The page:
Before writing the policy, Working Partners for an Alcohol- and Drug-Free Workplace suggests conducting a needs assessment to better understand your company's situation and determine what you want the program to accomplish. Remember, workers should be your allies in this process.
A written policy has three basic parts: an explanation of why you are implementing a program, a description of substance abuse-related behaviors that are prohibited and an explanation of consequences for policy violators. The policy should identify all elements of the substance abuse program.
Step 2: Train Supervisors
Supervisors are responsible for identifying and addressing performance problems that may be the result of substance abuse. While not expected to diagnose conditions, supervisors should be able to identify the signs of poor job performance.
Train supervisors to understand the company's substance abuse policy and procedures, to identify and help resolve employee performance problems, and to know how to refer employees to available assistance.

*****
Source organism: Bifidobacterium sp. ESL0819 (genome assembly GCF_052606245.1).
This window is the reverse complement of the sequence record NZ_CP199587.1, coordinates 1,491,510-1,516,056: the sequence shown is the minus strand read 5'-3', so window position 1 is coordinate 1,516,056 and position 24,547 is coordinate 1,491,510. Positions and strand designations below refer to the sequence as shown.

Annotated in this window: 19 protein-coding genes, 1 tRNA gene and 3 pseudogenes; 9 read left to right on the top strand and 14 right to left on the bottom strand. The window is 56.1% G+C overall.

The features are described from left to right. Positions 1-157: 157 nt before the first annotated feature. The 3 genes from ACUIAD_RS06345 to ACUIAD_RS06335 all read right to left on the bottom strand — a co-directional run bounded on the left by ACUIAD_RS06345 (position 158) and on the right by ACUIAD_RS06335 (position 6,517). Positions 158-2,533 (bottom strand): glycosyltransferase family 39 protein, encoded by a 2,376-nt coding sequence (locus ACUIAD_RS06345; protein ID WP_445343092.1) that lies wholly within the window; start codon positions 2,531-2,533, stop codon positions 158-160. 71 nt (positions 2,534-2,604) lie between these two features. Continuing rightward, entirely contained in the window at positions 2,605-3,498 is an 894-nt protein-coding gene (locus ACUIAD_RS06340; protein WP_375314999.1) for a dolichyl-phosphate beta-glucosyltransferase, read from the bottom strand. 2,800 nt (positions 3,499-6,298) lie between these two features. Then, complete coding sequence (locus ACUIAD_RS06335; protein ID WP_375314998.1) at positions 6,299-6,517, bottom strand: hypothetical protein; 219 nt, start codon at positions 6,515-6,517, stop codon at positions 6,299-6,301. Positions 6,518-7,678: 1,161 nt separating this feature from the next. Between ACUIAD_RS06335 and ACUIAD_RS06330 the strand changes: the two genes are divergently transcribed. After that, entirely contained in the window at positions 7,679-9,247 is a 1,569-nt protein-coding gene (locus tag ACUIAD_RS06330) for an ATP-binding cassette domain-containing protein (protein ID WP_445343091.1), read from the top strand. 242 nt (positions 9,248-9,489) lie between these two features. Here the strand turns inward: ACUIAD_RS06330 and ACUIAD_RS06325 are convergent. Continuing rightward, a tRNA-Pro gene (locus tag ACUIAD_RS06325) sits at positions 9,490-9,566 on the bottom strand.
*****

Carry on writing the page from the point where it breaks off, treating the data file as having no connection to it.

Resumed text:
Step 3: Educate Employees
Educating workers is considered a critical step in achieving the program's objectives. A basic program should achieve several objectives:
- Provide information about the dangers of alcohol and illicit drugs.
- Describe the impact that substance abuse can have on workplace safety, accident rates, health care costs, absenteeism, productivity, product quality and the bottom line.
- Explain, in detail, how the policy applies to every employee and consequences for policy violations.
- Describe how the basic components of the program work. Components might include an employee assistance program (EAP) and drug and alcohol testing.
- Explain how employees and their dependents, if included, can get help for their substance abuse problems.
Step 4: Provide Employee Assistance
Many companies use EAPs to assist workers whose job performance is negatively affected by personal problems, including substance abuse. Employers have found that EAPs are cost-effective because they help reduce accidents, workers' compensation claims, absenteeism and employee theft.
EAPs, if they are to be successful, should be viewed as a confidential source of help. Workers, though, should understand that it will not shield them from disciplinary action for continued poor performance or policy violations.
Step 5: Drug and Alcohol Testing
By itself, testing is not a substance abuse program, but it can be an effective deterrent to drug use and an important tool to help employers identify workers who need help. Consider who will be tested, when testing will take place, what substances will be tested, what consequences workers will face who test positive and who will administer the testing.